# Finding lowest possible value

please help me with this problem:

Find the lowest possible value of $$x+y^3$$ where both x and y are positive and x*y=1.

I know how to solve this one using my method, but I was suggested to use geometric and arithmetic mean. I have no idea how to solve this using them.

## 2 Answers

Since $xy = 1$, observe that $x + y^3 = y^{-1} + y^3 = y^3 + \frac{y^{-1}}{3} + \frac{y^{-1}}{3} + \frac{y^{-1}}{3} \geq 4\sqrt{\frac{1}{3^3}}$.

The equality holds if and only if $y^3 = \frac{y^{-1}}{3}$, that means for $y = \frac{1}{\sqrt{3}} > 0$, therefore your lowest possible value of $x + y^3$ is $4\sqrt{\frac{1}{3^3}}$.

• Nice. But not obvious! – Simon S Nov 18 '14 at 18:16
• The intuition is to somehow get rid of "3" in the $y^3$ through the AM-GM inequality and $xy = 1$ implies taking $x = y^{-1}$ which quickly suggests such representation of $x + y^3$. – tosi3k Nov 18 '14 at 18:21
• That's helpful. In so doing we get a concrete number for the lower bound. Add that to the tool kit. – Simon S Nov 18 '14 at 18:26
• If you have positive reals $a_1, ..., a_n$, the inequality between arithmetic and geometric mean looks as follows: $$\frac{1}{n}\sum_{j=1}^{n}a_j \geq \left(\prod_{j=1}^{n}a_j\right)^{\frac{1}{n}}$$ and the inequality becomes an equality if and only if $a_1 = a_2 = ... = a_n$ – tosi3k Nov 18 '14 at 18:57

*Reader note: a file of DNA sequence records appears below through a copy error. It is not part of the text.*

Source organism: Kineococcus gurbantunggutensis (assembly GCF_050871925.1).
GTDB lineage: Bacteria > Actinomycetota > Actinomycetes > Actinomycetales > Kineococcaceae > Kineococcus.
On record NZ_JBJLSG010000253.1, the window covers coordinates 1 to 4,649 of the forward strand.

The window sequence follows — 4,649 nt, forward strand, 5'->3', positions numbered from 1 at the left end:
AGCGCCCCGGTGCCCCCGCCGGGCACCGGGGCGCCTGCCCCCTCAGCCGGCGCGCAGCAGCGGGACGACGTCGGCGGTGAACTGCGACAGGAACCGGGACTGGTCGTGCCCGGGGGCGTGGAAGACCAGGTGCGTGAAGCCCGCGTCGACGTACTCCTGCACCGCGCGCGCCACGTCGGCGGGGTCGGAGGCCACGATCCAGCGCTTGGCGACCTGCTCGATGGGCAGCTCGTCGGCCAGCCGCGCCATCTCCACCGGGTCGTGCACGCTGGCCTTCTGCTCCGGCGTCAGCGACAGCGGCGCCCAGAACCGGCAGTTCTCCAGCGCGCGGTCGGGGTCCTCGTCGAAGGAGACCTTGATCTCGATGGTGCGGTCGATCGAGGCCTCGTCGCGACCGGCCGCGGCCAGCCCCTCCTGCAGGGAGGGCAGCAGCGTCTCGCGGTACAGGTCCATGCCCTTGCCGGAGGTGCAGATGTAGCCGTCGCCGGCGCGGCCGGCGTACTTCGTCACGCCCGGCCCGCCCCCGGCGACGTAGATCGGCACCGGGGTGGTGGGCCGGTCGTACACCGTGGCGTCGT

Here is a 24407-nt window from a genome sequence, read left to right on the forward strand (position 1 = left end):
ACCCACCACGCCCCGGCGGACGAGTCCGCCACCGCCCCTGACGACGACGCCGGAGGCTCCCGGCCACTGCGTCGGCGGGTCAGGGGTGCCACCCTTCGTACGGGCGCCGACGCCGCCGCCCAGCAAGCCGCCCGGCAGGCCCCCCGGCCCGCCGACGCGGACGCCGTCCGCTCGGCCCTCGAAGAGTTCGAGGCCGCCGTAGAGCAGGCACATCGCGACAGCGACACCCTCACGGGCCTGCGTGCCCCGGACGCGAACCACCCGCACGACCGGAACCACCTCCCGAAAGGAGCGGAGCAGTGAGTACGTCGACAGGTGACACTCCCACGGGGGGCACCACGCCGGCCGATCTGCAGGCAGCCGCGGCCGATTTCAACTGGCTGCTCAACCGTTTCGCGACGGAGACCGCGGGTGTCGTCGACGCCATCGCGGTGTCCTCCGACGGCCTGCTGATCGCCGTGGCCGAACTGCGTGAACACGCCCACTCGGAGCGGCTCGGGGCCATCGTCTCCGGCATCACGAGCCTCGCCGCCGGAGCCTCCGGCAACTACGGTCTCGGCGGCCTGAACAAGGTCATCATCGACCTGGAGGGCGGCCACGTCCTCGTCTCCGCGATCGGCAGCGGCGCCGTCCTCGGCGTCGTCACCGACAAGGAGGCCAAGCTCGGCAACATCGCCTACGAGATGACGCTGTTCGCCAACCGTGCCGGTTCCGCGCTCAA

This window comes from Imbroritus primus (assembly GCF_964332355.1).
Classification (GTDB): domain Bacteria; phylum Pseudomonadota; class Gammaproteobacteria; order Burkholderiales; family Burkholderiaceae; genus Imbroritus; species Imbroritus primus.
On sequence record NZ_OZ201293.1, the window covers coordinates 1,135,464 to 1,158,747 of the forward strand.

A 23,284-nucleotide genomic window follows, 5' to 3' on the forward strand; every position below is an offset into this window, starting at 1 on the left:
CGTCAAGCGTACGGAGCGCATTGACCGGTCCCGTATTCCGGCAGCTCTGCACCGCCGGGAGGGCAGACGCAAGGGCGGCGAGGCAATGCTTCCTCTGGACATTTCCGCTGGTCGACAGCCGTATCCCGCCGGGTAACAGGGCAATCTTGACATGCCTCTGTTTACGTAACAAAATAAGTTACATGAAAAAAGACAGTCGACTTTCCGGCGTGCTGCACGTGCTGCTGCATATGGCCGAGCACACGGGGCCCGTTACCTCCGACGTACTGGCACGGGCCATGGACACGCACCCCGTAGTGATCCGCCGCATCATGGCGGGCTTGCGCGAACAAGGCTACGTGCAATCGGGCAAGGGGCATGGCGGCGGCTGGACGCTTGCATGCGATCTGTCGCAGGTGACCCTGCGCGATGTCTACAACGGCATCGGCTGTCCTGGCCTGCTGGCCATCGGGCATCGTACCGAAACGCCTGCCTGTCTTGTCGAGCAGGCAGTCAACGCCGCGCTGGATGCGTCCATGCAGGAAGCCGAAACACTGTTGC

• We have a lower bound on the minimal value of $x + y^3$ equal to a constant $4\sqrt{\frac{1}{3^3}}$, right? And now we want to proof that this bound is in fact our minimal value. I meant that in our AM-GM inequality application we can attain equality to this lower bound by seeking such $y$ that $y^3 = \frac{y^{-1}}{3}$. – tosi3k Nov 18 '14 at 20:43

It is to find the minimum value of $$f(x; y) = x + y^3$$ but moving only along the curve $$x*y = 1$$ in the Oxy plane, like in the picture:

Plot for f(x; y) = x + y^3

To solve this, use the condition $$x*y = 1$$, to substitute y and express the function only in terms of x:

$$y = 1/x$$

$$f(x) = x + 1/x^3$$

Then find the minimum of the function f(x) and the corresponding x. You can do it either analyticalally or numerically:

Find the first derivative $$f'(x) = 1 - 3/x^4$$

Solve it for $$f'(x) = 0$$. The root is $$x = 3^(1/4) = 1.316$$

$$y = 1/x = 0.7599$$

Finally lowest value of $$f(x; y) = 1.316 + 0.7599^3 = 1.7548$$

To solve it numerically, you can use for example the calcpad online calculator:

http://calcpad.net/Calculator

You have to type the following code:

f(x) = x + 1/x^3
$Plot{f(x) @ x = 0.5 : 5}$Inf{f(x) @ x = 1: 2}
x_inf','y_inf = 1/x_inf


Almost all numerical methods can find a local minimum in a certain interval. That is why, it is good to plot the function first to see approximately where to search. Press "Print preview" and you will get the answer on the screen like:

Plot of f(x) = x + 1/x^3